their neighbours. We see this trait constantly in those people who live beyond their

Incomes; who must have this and that because their friends have it. This weakness gnaws at

the foundation of our national existence like an insidious disease. For, with all our talk

of individualism, we are among the least individual of nations. The era of machine-made

articles has swept over the land, and nowhere is its product more deteriorating than in

the machine-made types which our schools turn out.

I do not wish to be misunderstood; I do not mean that these types are poor or bad types

– on the contrary, machines work with a wonderful precision -but these types are ran in a

mould, or rather several moulds. The result is a high state of mediocrity. But there is a

danger here which we do not quite foresee. Machines are controlled by the men who make and

work them. Upon the few with the brains to create and guide, the destinies of the others

therefore depend. There has never been such a machine-made people as the Germans; and we

can see clearly to-day, as we could not some years ago, what happens to such a people when

the guiding powers are unscrupulous and wrought upon by an overweening ambition.

A democracy can only succeed through an enlightened proletariat. If character and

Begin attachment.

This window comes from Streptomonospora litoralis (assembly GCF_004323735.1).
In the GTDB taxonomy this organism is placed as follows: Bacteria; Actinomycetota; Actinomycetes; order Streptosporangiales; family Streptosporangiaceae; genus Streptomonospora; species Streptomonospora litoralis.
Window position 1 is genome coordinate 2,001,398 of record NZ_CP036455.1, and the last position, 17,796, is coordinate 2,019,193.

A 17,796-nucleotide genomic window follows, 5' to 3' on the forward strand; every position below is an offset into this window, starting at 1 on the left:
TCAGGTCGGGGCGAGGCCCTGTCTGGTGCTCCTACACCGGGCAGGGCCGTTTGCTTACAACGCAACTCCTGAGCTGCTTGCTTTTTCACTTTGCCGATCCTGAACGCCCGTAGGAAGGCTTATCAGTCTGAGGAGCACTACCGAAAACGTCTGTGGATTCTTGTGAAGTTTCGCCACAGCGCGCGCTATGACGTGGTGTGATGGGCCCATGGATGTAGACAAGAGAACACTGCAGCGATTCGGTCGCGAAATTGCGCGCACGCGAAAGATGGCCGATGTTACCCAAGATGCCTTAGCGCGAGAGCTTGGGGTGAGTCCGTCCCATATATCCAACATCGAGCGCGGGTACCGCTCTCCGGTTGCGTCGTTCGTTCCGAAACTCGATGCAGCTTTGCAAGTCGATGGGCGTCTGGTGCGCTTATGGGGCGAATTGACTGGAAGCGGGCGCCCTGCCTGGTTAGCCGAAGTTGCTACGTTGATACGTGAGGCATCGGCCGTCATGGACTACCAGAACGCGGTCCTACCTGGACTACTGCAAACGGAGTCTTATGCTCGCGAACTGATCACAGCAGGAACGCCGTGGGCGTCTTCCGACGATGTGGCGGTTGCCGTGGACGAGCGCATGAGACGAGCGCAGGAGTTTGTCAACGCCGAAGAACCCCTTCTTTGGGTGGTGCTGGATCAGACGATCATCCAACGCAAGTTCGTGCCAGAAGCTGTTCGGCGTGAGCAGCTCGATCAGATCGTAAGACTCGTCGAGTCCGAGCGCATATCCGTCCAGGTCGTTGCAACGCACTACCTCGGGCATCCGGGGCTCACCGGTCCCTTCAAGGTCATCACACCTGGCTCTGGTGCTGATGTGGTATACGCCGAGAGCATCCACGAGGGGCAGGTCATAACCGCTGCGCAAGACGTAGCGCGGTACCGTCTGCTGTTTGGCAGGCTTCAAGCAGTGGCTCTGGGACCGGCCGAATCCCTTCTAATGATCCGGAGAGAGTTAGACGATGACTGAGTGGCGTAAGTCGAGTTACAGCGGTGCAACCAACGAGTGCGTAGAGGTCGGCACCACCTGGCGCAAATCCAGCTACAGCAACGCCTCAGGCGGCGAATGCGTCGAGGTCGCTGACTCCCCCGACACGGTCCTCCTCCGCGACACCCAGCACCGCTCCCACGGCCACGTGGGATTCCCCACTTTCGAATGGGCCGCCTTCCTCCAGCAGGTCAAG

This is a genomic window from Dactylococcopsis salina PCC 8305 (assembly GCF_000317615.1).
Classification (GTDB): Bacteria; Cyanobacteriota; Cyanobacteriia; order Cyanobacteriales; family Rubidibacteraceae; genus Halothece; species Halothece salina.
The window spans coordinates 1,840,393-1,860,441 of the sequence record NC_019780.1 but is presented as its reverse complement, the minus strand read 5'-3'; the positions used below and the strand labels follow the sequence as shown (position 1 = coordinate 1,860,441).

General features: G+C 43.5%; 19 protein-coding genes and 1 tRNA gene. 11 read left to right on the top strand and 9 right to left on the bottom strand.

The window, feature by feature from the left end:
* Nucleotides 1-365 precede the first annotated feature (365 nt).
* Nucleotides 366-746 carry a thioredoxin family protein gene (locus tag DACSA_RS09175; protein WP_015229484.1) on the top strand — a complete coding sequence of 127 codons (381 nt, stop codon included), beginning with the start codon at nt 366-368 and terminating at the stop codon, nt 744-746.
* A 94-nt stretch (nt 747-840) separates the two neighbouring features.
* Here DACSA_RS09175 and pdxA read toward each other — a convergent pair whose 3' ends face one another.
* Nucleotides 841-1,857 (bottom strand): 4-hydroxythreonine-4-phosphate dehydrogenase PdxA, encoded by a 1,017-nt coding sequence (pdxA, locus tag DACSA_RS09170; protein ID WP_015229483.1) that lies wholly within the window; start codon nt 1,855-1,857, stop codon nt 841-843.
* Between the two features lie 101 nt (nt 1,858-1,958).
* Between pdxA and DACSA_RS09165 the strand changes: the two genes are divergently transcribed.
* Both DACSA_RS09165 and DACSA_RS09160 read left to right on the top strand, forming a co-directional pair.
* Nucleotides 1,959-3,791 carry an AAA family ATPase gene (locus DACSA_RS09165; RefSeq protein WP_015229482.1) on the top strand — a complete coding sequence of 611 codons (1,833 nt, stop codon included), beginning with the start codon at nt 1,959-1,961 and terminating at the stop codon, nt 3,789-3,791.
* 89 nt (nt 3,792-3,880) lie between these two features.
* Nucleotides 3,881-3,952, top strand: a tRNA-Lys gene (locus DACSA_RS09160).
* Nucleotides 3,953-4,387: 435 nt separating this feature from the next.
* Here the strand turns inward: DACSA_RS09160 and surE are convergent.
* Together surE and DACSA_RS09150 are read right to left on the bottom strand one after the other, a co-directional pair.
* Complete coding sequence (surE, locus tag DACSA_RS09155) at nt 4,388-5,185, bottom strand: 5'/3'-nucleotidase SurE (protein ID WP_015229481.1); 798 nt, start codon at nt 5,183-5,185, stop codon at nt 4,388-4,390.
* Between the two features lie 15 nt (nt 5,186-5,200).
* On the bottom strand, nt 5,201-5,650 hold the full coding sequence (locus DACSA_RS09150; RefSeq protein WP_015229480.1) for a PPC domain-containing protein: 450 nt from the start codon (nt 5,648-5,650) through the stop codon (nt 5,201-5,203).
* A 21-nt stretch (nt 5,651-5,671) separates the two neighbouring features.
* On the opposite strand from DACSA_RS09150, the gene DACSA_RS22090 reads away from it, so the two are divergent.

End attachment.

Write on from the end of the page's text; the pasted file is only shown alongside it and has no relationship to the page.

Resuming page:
imagination are the essentials to a strong personality, one capable of directing itself

and not at the mercy of demagogues and fanatics, then we should leave no stones unturned

to gain this end. I think I make no unwise statement when I say that it is only in those

minds possessing but a modicum of imagination that the value of the humanities as an

educational factor is denied.

It is clearly not my purpose, in this paper, to speak of character building,

neither have I space to go into all the ways in which the faculty of imagination might be

stimulated, but there is one, and I think the most important one, the value of which is

only imperfectly understood. I mean literature, and more especially poetry, and more

especially still, contemporary poetry.

We all agree that the aim of education is to fit the child for life. But the

differences of opinion as to how that fitting is to be done are almost as many as there

are men to hold them. Again, we all agree as to the necessity of building up a strong

character, but here again we are at variance as to how this is to be done. Still, upon

these points the world is in accord; the point on which it differs radically is precisely

that of imagination. Fully a of our pedagogues cannot see that imagination is the root of

all civilization. Like love, it may very fairly be said to ‘make the world go round.’

But as it works out of sight, it is given very little credit for what it performs.

Pedagogy is being treated as a science, which would seem a start in the right